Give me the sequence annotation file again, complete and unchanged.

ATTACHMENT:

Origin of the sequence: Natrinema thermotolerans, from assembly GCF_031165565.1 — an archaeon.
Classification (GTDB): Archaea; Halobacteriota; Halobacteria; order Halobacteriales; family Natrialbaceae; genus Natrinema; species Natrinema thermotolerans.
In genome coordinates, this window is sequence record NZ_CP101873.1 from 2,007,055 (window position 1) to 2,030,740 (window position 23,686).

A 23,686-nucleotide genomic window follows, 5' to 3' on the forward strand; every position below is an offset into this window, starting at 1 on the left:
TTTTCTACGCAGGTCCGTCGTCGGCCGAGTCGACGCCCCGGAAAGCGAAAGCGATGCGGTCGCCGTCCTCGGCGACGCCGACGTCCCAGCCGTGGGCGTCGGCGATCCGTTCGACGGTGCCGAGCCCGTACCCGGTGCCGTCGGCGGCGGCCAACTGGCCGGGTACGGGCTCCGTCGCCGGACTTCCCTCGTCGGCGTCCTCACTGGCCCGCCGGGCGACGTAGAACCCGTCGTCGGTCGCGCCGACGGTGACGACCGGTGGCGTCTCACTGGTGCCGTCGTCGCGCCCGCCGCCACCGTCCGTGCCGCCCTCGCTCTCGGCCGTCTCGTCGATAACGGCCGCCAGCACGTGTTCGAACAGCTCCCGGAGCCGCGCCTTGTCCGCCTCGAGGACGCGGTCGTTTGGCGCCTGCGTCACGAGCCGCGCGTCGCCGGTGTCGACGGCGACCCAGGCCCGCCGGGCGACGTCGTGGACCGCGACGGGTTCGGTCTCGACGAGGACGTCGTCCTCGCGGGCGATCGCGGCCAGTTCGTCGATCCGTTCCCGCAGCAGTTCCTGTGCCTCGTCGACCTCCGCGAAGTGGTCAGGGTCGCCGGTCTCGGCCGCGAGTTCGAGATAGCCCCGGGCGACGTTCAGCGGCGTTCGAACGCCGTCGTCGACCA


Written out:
Origin of the sequence: Natrinema thermotolerans, from assembly GCF_031165565.1 — an archaeon.
Classification (GTDB): Archaea; Halobacteriota; Halobacteria; order Halobacteriales; family Natrialbaceae; genus Natrinema; species Natrinema thermotolerans.
In genome coordinates, this window is sequence record NZ_CP101873.1 from 2,007,055 (window position 1) to 2,030,740 (window position 23,686).

A 23,686-nucleotide genomic window follows, 5' to 3' on the forward strand; every position below is an offset into this window, starting at 1 on the left:
TTTTCTACGCAGGTCCGTCGTCGGCCGAGTCGACGCCCCGGAAAGCGAAAGCGATGCGGTCGCCGTCCTCGGCGACGCCGACGTCCCAGCCGTGGGCGTCGGCGATCCGTTCGACGGTGCCGAGCCCGTACCCGGTGCCGTCGGCGGCGGCCAACTGGCCGGGTACGGGCTCCGTCGCCGGACTTCCCTCGTCGGCGTCCTCACTGGCCCGCCGGGCGACGTAGAACCCGTCGTCGGTCGCGCCGACGGTGACGACCGGTGGCGTCTCACTGGTGCCGTCGTCGCGCCCGCCGCCACCGTCCGTGCCGCCCTCGCTCTCGGCCGTCTCGTCGATAACGGCCGCCAGCACGTGTTCGAACAGCTCCCGGAGCCGCGCCTTGTCCGCCTCGAGGACGCGGTCGTTTGGCGCCTGCGTCACGAGCCGCGCGTCGCCGGTGTCGACGGCGACCCAGGCCCGCCGGGCGACGTCGTGGACCGCGACGGGTTCGGTCTCGACGAGGACGTCGTCCTCGCGGGCGATCGCGGCCAGTTCGTCGATCCGTTCCCGCAGCAGTTCCTGTGCCTCGTCGACCTCCGCGAAGTGGTCAGGGTCGCCGGTCTCGGCCGCGAGTTCGAGATAGCCCCGGGCGACGTTCAGCGGCGTTCGAACGCCGTCGTCGACCA